Story, The Academy


“It’s impossible. I won’t believe it,” she cried, shaking her head vehemently.

“But dear, they’ve already tested him three times.” After a slight pause, he added firmly, “We cannot embarrass this family any further. We have to find a way to accept this.”

“You think this is embarrassing,” she asked, her voice rising to a high pitch. “What about the alternative? Th-that it might be true? What then? How are we to face everyone? …How do we even begin to tell him?” her voice broke.

“Don’t worry, we’ll find a way,” he said, placing a hand on her shoulder.

“It doesn’t have to be now. There is still time.”

“Yes. And maybe something will change. Yes- yes-,” she whispered, “There’s still time…”

Victor couldn’t bear to listen any further. Unclenching his fists at his side, he walked back along the dimly lit hallway until he could no longer hear the sound of his parents’ hushed arguing. He had known that something was wrong for weeks. The first sign was his mother’s cracked smile when she greeted him after the exam. But it flickered for a moment and disappeared when she drew him into a tight hug so he told himself that he had only imagined it. Everything was okay. The second sign was his father’s slumped figure against the headmaster’s door after he retook the test. It was an awkward posture for someone so tall, someone who was always calm and collected. But his father’s warm, reassuring touch on his shoulder helped banish his fears, at least for a time. The third sign, the most alarming of all, was the change in the way his brother and sister treated him after his most recent test. Gone were the petty fights over who would choose the games they played and how the candies and toys would be divided- they gave him whatever he wanted. Instead of the light banter and teasing he had come to expect, they treated him like something fragile, as if he could break at any moment. And now he knew why. He was broken.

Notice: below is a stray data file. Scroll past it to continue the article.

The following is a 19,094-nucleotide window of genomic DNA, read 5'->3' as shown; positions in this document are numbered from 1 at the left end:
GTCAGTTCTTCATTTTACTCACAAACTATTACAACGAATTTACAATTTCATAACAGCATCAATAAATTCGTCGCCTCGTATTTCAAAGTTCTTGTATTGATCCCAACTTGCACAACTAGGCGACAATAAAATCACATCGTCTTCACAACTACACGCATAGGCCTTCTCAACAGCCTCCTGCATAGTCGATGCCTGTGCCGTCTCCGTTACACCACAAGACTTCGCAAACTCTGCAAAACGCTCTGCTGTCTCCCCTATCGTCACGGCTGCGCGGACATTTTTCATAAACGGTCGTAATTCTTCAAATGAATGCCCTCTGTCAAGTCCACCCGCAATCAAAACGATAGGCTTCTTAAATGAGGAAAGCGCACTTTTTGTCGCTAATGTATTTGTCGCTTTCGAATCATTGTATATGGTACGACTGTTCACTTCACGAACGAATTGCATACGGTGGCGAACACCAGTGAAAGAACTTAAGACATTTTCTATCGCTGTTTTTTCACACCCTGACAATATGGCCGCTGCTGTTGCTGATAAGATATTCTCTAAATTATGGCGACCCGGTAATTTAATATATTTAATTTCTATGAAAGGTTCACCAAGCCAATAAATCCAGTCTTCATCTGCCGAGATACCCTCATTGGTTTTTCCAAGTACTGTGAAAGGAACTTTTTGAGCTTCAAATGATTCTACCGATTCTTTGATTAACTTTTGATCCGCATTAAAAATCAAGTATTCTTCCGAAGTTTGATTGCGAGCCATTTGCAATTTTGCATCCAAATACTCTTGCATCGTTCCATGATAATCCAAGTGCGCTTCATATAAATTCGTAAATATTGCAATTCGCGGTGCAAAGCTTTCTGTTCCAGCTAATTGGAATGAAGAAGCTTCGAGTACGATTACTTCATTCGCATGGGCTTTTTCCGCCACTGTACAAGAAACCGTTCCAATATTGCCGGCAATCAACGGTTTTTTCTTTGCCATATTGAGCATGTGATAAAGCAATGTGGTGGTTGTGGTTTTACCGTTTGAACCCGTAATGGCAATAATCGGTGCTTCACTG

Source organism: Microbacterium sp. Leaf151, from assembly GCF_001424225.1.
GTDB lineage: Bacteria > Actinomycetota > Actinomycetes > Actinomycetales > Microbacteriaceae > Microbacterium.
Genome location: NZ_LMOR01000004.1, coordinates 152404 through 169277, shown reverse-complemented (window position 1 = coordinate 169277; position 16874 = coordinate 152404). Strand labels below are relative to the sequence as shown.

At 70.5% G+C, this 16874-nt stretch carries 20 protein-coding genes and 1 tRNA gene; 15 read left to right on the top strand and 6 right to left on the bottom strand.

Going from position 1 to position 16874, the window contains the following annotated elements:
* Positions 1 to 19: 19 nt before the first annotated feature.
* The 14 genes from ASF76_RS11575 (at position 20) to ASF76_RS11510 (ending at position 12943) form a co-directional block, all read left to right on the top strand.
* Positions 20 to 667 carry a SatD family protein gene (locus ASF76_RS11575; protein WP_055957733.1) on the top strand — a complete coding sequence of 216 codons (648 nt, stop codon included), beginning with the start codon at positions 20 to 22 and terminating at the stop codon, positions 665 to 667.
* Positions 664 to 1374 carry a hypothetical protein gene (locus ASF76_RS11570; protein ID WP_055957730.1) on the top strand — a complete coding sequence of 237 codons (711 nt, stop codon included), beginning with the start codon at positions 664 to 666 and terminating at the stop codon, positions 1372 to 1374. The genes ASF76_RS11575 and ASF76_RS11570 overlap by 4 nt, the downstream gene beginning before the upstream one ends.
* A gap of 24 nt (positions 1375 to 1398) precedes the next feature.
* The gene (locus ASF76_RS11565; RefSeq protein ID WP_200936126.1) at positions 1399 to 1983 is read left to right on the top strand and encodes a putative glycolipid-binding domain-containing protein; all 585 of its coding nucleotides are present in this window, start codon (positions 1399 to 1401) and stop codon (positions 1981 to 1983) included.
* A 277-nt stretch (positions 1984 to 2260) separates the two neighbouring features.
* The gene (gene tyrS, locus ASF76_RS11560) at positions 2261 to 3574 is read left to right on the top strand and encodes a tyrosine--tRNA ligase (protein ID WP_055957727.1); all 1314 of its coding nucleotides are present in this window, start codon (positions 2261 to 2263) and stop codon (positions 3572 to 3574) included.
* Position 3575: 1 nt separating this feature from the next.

People said it was impossible. How could the child of two gifted parents, especially those as renowned as his own, be ungifted? But there were others–only spoken of in hushed whispers, blemishes best forgotten in their world–and against all odds, he was one of them. One of the ungifted.


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